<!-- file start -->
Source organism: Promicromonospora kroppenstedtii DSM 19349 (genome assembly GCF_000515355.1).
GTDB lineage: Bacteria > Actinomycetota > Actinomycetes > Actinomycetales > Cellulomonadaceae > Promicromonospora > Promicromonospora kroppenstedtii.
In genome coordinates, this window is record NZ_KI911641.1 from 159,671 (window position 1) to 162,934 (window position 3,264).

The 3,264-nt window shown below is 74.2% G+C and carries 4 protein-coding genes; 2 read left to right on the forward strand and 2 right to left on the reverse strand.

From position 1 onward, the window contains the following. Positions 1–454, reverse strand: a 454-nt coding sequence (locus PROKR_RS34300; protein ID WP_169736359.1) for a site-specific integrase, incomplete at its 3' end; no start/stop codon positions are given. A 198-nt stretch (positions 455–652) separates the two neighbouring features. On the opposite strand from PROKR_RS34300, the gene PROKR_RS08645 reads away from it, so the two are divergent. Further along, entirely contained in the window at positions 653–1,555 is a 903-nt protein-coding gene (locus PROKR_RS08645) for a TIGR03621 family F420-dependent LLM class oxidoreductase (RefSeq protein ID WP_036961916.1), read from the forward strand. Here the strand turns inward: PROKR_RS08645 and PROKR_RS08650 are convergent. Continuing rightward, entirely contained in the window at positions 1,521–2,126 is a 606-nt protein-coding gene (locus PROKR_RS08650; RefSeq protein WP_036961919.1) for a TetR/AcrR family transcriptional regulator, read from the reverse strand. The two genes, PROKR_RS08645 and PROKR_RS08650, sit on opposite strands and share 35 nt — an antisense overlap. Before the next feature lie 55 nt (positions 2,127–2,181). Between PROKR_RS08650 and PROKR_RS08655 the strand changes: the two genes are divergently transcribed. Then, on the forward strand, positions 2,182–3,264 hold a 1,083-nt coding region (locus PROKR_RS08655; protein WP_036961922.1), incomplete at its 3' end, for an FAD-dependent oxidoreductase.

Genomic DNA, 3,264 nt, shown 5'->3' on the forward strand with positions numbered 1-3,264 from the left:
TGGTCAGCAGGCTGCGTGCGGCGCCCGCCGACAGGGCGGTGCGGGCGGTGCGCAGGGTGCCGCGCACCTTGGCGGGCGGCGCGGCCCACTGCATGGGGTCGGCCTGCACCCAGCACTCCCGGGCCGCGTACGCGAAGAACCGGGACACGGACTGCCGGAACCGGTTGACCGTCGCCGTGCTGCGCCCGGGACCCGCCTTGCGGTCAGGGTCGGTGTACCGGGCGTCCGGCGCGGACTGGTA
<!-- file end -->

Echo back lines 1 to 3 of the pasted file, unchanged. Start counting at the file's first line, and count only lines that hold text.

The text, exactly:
Source organism: Promicromonospora kroppenstedtii DSM 19349 (genome assembly GCF_000515355.1).
GTDB lineage: Bacteria > Actinomycetota > Actinomycetes > Actinomycetales > Cellulomonadaceae > Promicromonospora > Promicromonospora kroppenstedtii.
In genome coordinates, this window is record NZ_KI911641.1 from 159,671 (window position 1) to 162,934 (window position 3,264).